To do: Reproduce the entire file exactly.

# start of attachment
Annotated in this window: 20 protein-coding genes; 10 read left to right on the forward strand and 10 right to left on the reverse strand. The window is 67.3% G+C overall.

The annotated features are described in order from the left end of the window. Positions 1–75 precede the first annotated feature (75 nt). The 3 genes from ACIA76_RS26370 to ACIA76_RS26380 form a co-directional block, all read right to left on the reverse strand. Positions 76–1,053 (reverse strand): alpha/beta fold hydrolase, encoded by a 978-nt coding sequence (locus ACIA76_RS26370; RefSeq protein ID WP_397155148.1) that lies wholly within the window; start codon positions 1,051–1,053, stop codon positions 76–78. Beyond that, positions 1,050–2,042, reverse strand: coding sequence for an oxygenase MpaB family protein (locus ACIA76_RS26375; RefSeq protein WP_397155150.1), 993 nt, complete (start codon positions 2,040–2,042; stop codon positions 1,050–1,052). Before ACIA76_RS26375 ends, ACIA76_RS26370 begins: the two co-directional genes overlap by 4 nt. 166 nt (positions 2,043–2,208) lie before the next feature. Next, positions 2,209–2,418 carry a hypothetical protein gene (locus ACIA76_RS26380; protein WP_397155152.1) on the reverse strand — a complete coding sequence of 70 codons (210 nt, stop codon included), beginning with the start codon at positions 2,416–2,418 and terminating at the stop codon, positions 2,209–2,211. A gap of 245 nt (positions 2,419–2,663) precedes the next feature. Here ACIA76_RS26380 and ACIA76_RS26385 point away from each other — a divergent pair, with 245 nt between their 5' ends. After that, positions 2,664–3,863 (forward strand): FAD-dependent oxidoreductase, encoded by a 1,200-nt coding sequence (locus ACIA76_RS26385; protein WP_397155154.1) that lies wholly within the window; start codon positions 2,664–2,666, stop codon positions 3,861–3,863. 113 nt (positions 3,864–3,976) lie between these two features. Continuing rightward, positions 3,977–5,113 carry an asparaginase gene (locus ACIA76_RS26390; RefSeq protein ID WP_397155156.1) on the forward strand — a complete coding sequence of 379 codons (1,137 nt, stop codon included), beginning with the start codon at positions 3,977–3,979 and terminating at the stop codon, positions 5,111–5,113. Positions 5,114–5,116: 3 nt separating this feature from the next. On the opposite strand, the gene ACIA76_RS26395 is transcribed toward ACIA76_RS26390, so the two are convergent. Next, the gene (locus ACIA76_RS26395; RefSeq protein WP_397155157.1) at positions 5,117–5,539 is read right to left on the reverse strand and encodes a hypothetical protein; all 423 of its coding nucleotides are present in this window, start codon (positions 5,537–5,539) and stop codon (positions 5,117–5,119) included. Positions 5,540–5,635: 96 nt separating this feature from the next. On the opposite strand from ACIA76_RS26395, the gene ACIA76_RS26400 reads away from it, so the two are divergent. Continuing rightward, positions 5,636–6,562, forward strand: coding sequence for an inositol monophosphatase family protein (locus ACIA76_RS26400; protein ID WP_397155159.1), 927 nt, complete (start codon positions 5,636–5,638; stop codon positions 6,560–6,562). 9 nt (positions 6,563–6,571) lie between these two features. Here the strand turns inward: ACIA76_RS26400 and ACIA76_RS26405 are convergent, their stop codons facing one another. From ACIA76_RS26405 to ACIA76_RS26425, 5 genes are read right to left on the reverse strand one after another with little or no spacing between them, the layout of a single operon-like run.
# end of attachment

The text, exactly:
Annotated in this window: 20 protein-coding genes; 10 read left to right on the forward strand and 10 right to left on the reverse strand. The window is 67.3% G+C overall.

The annotated features are described in order from the left end of the window. Positions 1–75 precede the first annotated feature (75 nt). The 3 genes from ACIA76_RS26370 to ACIA76_RS26380 form a co-directional block, all read right to left on the reverse strand. Positions 76–1,053 (reverse strand): alpha/beta fold hydrolase, encoded by a 978-nt coding sequence (locus ACIA76_RS26370; RefSeq protein ID WP_397155148.1) that lies wholly within the window; start codon positions 1,051–1,053, stop codon positions 76–78. Beyond that, positions 1,050–2,042, reverse strand: coding sequence for an oxygenase MpaB family protein (locus ACIA76_RS26375; RefSeq protein WP_397155150.1), 993 nt, complete (start codon positions 2,040–2,042; stop codon positions 1,050–1,052). Before ACIA76_RS26375 ends, ACIA76_RS26370 begins: the two co-directional genes overlap by 4 nt. 166 nt (positions 2,043–2,208) lie before the next feature. Next, positions 2,209–2,418 carry a hypothetical protein gene (locus ACIA76_RS26380; protein WP_397155152.1) on the reverse strand — a complete coding sequence of 70 codons (210 nt, stop codon included), beginning with the start codon at positions 2,416–2,418 and terminating at the stop codon, positions 2,209–2,211. A gap of 245 nt (positions 2,419–2,663) precedes the next feature. Here ACIA76_RS26380 and ACIA76_RS26385 point away from each other — a divergent pair, with 245 nt between their 5' ends. After that, positions 2,664–3,863 (forward strand): FAD-dependent oxidoreductase, encoded by a 1,200-nt coding sequence (locus ACIA76_RS26385; protein WP_397155154.1) that lies wholly within the window; start codon positions 2,664–2,666, stop codon positions 3,861–3,863. 113 nt (positions 3,864–3,976) lie between these two features. Continuing rightward, positions 3,977–5,113 carry an asparaginase gene (locus ACIA76_RS26390; RefSeq protein ID WP_397155156.1) on the forward strand — a complete coding sequence of 379 codons (1,137 nt, stop codon included), beginning with the start codon at positions 3,977–3,979 and terminating at the stop codon, positions 5,111–5,113. Positions 5,114–5,116: 3 nt separating this feature from the next. On the opposite strand, the gene ACIA76_RS26395 is transcribed toward ACIA76_RS26390, so the two are convergent. Next, the gene (locus ACIA76_RS26395; RefSeq protein WP_397155157.1) at positions 5,117–5,539 is read right to left on the reverse strand and encodes a hypothetical protein; all 423 of its coding nucleotides are present in this window, start codon (positions 5,537–5,539) and stop codon (positions 5,117–5,119) included. Positions 5,540–5,635: 96 nt separating this feature from the next. On the opposite strand from ACIA76_RS26395, the gene ACIA76_RS26400 reads away from it, so the two are divergent. Continuing rightward, positions 5,636–6,562, forward strand: coding sequence for an inositol monophosphatase family protein (locus ACIA76_RS26400; protein ID WP_397155159.1), 927 nt, complete (start codon positions 5,636–5,638; stop codon positions 6,560–6,562). 9 nt (positions 6,563–6,571) lie between these two features. Here the strand turns inward: ACIA76_RS26400 and ACIA76_RS26405 are convergent, their stop codons facing one another. From ACIA76_RS26405 to ACIA76_RS26425, 5 genes are read right to left on the reverse strand one after another with little or no spacing between them, the layout of a single operon-like run.